It’s an issue of whether Paula Toleafoa was “living it up” knowing the cash she had for flash cars, holidays and big spending came from drug money.
Not whether she was a victim of domestic violence.
That’s what Crown prosecutor Anna McConachy has told a Rotorua District Court jury that
is to decide if she is guilty of 69 money laundering charges.
But the defence case says the violence and psychological abuse she was subjected to was relevant because it showed the level of control and intimidation she lived with and the likelihood he didn’t tell her he was drug dealing.
The defence argues the money could be explained by their other legitimate cash earnings and there was little other evidence apart from the fact there was “too much cash” to point to Paula Toleafoa’s guilt.
Crown prosecutor Anna McConachy and defence lawyer Steven Lack closed their cases to the jury today following a three-week trial.
The Crown says the 47-year-old banked and spent large amounts of cash knowing it was drug money made from her husband’s methamphetamine dealing.It says she was a self-confessed savvy businesswoman yet she claimed she didn’t know the large amounts of money came from illegitimate sources.
Luther Toleafoa is in custody awaiting sentencing after being convicted of large-scale drug dealing centred in Rotorua and money laundering.
McConachy said the trial heard abusive phone calls between the pair and evidence of domestic disharmony.
She said this was not a trial about domestic violence and the jury needed to put aside any prejudices or sympathies they might have and take a forensic accounting and common sense approach to the financial records.
Paula Toleafoa was receiving ACC payments for suffering post-traumatic stress disorder and made money from her property investment company. She also said she made cash from selling bags but didn’t produce evidence to prove that.
Luther Toleafoa ran a house wash and paint business at least until 2017 but didn’t declare earnings. A life insurance policy for him, signed by Paula Toleafoa, said he was making $48,000 a year from that business.
Paula Toleafoa said her husband was a “hustler” and made money buying and selling cars, but evidence of those earnings wasn’t produced at trial.
McConachy said Paula Toleafoa was driving a Chrysler 300c and Luther Toleafoa was driving a Hummer. They had at least two Harley Davidsons and more than one Range Rover.
She reminded the jury Paula Toleafoa deposited $197,000 in cash into the pair’s different bank accounts between 2015 and 2018.
Many of those deposits were made at ATMs in Rotorua at the same time she had bookings with her husband at Rydges Rotorua and the Regal Palms, both hotels in Rotorua.
McConachy said the jury knew from Luther Toleafoa’s conviction that he was drug dealing out of those hotels.
Between 2015 and 2018 she spent $73,000 in cash on holidays, a business, a party, furniture and items such as Louis Vuitton bags, Versace glasses and Botox.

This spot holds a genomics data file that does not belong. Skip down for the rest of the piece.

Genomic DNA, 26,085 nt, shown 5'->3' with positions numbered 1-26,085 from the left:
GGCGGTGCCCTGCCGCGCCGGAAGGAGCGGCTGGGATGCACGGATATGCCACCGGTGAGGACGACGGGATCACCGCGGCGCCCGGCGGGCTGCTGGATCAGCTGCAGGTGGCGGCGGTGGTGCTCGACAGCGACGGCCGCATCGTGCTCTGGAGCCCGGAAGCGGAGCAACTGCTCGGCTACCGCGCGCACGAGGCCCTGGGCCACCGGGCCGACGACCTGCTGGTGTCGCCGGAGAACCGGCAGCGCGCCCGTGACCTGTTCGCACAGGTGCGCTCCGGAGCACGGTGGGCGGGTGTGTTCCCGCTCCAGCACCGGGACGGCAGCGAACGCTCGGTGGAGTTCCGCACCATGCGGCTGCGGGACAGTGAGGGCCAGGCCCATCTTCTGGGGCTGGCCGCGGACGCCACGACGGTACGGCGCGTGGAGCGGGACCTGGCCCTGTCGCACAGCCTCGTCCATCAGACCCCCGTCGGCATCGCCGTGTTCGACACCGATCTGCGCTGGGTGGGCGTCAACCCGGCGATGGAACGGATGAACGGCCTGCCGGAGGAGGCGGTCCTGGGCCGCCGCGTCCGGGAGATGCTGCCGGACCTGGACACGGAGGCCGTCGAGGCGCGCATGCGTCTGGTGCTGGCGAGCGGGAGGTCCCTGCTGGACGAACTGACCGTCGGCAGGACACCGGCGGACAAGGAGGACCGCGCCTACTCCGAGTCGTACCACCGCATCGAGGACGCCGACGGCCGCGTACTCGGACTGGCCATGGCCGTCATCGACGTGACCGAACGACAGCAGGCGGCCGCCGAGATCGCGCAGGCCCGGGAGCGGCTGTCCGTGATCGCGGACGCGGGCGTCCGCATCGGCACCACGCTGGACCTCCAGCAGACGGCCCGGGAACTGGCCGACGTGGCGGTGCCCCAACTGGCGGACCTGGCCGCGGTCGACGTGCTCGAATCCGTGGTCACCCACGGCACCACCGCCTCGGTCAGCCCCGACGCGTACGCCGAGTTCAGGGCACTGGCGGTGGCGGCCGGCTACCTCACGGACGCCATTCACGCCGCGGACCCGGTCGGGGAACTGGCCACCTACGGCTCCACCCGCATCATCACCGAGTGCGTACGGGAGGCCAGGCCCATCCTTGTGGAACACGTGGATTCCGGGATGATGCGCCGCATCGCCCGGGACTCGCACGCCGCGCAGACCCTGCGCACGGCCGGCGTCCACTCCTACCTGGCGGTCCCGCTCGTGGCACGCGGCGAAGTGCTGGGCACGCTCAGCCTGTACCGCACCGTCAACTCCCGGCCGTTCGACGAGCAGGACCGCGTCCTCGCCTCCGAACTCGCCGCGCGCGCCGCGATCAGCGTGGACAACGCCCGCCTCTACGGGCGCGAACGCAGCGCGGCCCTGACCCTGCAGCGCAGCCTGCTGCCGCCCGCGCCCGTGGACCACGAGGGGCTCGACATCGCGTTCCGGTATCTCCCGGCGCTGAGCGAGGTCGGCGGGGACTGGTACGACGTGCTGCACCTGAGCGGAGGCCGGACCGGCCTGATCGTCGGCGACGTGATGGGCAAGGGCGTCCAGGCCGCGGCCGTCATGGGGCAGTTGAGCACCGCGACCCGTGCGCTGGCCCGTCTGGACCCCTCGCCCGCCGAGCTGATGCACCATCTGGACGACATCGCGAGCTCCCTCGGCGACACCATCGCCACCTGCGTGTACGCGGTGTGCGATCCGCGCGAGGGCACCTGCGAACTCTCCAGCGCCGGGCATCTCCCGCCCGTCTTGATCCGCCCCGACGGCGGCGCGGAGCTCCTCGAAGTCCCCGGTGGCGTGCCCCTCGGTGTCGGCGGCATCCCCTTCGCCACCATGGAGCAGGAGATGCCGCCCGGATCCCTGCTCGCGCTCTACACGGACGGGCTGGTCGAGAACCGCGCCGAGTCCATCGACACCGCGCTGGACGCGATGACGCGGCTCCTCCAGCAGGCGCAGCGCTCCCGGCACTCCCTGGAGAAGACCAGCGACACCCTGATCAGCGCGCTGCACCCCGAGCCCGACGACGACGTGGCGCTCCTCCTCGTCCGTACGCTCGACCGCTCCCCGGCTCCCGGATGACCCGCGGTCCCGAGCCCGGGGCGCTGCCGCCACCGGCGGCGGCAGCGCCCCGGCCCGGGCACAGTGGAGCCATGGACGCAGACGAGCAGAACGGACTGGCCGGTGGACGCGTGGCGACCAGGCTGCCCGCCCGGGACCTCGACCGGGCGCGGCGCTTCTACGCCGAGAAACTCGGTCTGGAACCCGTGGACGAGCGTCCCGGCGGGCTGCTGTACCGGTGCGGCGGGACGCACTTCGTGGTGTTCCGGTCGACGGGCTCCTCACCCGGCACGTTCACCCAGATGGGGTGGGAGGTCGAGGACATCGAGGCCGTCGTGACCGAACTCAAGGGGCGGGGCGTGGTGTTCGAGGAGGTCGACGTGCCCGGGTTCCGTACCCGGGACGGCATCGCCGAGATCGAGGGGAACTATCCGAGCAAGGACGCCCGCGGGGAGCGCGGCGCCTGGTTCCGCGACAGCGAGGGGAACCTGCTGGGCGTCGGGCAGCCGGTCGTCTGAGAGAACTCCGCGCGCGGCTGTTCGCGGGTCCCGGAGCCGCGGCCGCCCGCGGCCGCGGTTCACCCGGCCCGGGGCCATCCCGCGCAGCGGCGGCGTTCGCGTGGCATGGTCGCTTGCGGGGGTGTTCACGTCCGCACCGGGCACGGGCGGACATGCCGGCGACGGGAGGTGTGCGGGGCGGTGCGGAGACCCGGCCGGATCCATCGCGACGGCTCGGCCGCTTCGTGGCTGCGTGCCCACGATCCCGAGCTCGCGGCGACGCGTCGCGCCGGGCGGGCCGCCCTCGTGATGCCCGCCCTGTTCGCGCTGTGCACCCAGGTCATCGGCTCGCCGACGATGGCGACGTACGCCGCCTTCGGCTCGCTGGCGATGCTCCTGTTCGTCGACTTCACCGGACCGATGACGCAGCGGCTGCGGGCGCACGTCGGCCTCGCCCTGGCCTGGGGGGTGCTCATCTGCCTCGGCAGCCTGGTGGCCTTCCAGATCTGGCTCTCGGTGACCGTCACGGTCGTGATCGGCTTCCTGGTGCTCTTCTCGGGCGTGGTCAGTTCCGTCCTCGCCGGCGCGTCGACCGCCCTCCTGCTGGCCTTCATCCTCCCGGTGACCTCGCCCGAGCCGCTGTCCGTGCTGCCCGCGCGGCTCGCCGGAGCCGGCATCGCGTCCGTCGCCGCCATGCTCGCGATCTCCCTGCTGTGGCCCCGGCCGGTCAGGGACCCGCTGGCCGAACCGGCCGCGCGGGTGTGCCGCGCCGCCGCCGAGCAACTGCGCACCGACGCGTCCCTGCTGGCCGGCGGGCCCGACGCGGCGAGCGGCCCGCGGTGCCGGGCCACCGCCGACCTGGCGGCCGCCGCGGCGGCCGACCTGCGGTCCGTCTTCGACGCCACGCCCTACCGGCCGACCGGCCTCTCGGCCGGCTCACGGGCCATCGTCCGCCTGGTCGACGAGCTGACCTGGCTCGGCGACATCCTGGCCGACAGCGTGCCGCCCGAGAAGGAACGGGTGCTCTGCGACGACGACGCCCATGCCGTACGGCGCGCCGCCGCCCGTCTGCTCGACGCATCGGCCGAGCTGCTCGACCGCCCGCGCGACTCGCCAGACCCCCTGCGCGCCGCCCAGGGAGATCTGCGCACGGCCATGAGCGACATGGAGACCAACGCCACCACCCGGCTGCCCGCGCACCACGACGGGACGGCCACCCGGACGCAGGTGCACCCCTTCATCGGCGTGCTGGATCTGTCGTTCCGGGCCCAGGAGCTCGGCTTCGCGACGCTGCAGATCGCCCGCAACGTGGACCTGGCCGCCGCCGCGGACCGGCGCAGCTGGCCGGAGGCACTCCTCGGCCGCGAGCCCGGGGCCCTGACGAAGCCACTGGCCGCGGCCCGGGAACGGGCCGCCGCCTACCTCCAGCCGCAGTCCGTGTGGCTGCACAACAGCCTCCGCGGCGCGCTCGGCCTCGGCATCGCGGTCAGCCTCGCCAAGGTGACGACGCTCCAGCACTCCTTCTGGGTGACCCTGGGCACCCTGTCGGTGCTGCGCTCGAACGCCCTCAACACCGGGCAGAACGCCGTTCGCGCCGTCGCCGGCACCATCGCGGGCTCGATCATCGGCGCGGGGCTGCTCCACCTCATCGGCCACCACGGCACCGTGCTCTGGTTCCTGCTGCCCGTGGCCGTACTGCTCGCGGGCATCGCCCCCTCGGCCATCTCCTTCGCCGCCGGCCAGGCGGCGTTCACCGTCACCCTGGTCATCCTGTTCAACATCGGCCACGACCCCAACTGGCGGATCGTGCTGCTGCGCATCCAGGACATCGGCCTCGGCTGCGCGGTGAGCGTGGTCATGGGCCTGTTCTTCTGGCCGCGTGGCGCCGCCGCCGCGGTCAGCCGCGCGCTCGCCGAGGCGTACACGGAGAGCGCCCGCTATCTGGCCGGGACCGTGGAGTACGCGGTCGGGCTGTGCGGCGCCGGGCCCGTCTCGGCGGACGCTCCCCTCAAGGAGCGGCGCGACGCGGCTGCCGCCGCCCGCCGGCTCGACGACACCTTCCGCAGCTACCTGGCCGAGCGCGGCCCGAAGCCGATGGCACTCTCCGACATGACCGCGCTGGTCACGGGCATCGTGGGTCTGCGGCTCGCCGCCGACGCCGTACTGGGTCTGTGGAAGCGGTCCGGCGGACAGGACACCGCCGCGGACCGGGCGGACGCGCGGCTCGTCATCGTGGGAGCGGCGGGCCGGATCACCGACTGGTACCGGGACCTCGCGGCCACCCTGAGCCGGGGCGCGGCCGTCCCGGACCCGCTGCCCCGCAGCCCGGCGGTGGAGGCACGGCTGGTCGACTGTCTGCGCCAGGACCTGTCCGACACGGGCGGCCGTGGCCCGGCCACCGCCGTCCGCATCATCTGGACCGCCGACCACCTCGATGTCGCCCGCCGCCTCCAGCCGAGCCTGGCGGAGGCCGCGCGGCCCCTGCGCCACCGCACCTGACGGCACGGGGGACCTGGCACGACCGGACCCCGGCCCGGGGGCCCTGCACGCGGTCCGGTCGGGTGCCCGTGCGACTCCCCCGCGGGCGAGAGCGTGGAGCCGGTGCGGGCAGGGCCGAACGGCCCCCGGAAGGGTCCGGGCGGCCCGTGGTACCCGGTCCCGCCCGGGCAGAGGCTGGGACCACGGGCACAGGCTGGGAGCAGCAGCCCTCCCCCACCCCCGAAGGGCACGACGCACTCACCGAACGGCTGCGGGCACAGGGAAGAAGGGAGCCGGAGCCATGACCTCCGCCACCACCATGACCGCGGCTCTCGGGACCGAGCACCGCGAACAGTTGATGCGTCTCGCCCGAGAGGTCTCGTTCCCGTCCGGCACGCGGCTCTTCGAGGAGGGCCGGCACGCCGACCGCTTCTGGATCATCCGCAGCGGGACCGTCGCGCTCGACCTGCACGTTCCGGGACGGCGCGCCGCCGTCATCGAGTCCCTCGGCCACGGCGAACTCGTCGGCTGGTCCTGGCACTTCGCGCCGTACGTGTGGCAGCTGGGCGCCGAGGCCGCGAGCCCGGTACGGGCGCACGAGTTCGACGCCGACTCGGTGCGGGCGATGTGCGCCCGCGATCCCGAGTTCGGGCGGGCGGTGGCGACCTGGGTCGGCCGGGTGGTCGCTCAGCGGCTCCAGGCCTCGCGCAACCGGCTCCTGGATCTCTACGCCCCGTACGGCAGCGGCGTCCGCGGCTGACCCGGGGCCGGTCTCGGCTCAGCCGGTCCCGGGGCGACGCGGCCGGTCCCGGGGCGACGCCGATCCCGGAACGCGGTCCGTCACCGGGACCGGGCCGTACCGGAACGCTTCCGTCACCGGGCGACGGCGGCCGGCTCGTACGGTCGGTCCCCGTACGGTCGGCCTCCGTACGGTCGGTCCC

McConachy reminded the jury there was little record of everyday spending – including a five-month period where there were no Eftpos records of spending – indicating cash was being used for items such as groceries and coffee.
“Luther Toleafoa was dealing methamphetamine in Rotorua. Paula Toleafoa was banking the cash. She knew what he was doing. It was a joint enterprise to conceal the profits of methamphetamine dealing.”
In a three-month period alone between June to August 2018, she banked more than $27,000 and spent $10,000 in cash on buying a property management business.
McConachy said while the house wash and paint business started out having legitimate contracts, towards the end there were only cash deposits going through the accounts, which she said was drug money.
She described his business as a “sham” and “front” for his drug dealing.
Lack said the nature of their relationship showed Luther Toleafoa could keep things from his wife, as he did from the police.
There was evidence there were times the couple didn’t live together.
“You know you are not dealing in a healthy relationship.”
He said it took courage for Paula Toleafoa to give evidence.
“She has shared with you things that to this day she hasn’t shared with her closest friends and family.”
He said she did that so the jury didn’t view her with the same “lens of suspicion” the police had done.
He told the jury it was possible, and legal, to run cash businesses like the Toleafoas.
“Every cash purchase has been charged as a money laundering transaction. Just because it’s been made in cashdoesn’t make it illegal.”
He noted Judge Phillip Cooper had already dismissed nine charges throughout the trial accounting for $50,000 worth of spending that could have been – and in his submission were – from legitimate income.
Lack said it was telling the Crown wasn’t able to produce evidence of any damning phone calls or text messages, despite Luther Toleafoa’s phone calls and text messages being monitored by police.
There were 176 phone calls and thousands of text messages between the pair and Lack said there wasn’t one “slip-up”, something that didn’t usually happen even with the most sophisticated of criminals.
“The fact she didn’t up sticks and leave him is consistent with a relationship where there has been violence. It is a common cycle.”
Lack said Luther Toleafoa was trying to win his wife back and it wasn’t plausible that he would do that by telling her he had thrown in the house-washing business and was now “slinging meth from hotels in Rotorua”.
He urged the jury to return not guilty verdicts on all the charges.
“You hold an innocent person’s fate in your hands.”
The jury was expected to retire to consider its verdict later today.
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